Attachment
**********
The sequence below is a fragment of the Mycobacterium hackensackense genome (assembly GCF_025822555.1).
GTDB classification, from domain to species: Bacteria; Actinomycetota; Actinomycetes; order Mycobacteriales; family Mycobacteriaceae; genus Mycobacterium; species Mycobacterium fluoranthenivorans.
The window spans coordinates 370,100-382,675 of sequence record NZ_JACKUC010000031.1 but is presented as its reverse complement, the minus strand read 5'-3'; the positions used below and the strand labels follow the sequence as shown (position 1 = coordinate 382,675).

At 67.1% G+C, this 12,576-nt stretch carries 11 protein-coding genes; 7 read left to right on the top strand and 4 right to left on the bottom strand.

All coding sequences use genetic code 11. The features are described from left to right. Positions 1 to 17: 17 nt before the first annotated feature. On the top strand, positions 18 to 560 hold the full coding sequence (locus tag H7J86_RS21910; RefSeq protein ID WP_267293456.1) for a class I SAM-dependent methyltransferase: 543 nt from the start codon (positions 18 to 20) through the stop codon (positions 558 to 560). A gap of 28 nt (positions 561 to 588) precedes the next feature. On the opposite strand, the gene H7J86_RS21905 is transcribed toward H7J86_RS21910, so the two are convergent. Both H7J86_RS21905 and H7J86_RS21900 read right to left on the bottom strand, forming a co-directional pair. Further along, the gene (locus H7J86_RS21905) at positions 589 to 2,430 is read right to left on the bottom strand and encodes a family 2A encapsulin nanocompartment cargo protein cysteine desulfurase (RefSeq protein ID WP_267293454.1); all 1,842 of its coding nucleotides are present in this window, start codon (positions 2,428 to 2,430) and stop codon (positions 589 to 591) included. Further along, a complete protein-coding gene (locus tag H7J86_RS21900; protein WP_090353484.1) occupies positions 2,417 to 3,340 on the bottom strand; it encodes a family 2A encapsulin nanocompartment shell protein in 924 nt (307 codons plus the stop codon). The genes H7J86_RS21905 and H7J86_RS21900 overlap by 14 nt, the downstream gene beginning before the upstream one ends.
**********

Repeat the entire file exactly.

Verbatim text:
The sequence below is a fragment of the Mycobacterium hackensackense genome (assembly GCF_025822555.1).
GTDB classification, from domain to species: Bacteria; Actinomycetota; Actinomycetes; order Mycobacteriales; family Mycobacteriaceae; genus Mycobacterium; species Mycobacterium fluoranthenivorans.
The window spans coordinates 370,100-382,675 of sequence record NZ_JACKUC010000031.1 but is presented as its reverse complement, the minus strand read 5'-3'; the positions used below and the strand labels follow the sequence as shown (position 1 = coordinate 382,675).

At 67.1% G+C, this 12,576-nt stretch carries 11 protein-coding genes; 7 read left to right on the top strand and 4 right to left on the bottom strand.

All coding sequences use genetic code 11. The features are described from left to right. Positions 1 to 17: 17 nt before the first annotated feature. On the top strand, positions 18 to 560 hold the full coding sequence (locus tag H7J86_RS21910; RefSeq protein ID WP_267293456.1) for a class I SAM-dependent methyltransferase: 543 nt from the start codon (positions 18 to 20) through the stop codon (positions 558 to 560). A gap of 28 nt (positions 561 to 588) precedes the next feature. On the opposite strand, the gene H7J86_RS21905 is transcribed toward H7J86_RS21910, so the two are convergent. Both H7J86_RS21905 and H7J86_RS21900 read right to left on the bottom strand, forming a co-directional pair. Further along, the gene (locus H7J86_RS21905) at positions 589 to 2,430 is read right to left on the bottom strand and encodes a family 2A encapsulin nanocompartment cargo protein cysteine desulfurase (RefSeq protein ID WP_267293454.1); all 1,842 of its coding nucleotides are present in this window, start codon (positions 2,428 to 2,430) and stop codon (positions 589 to 591) included. Further along, a complete protein-coding gene (locus tag H7J86_RS21900; protein WP_090353484.1) occupies positions 2,417 to 3,340 on the bottom strand; it encodes a family 2A encapsulin nanocompartment shell protein in 924 nt (307 codons plus the stop codon). The genes H7J86_RS21905 and H7J86_RS21900 overlap by 14 nt, the downstream gene beginning before the upstream one ends.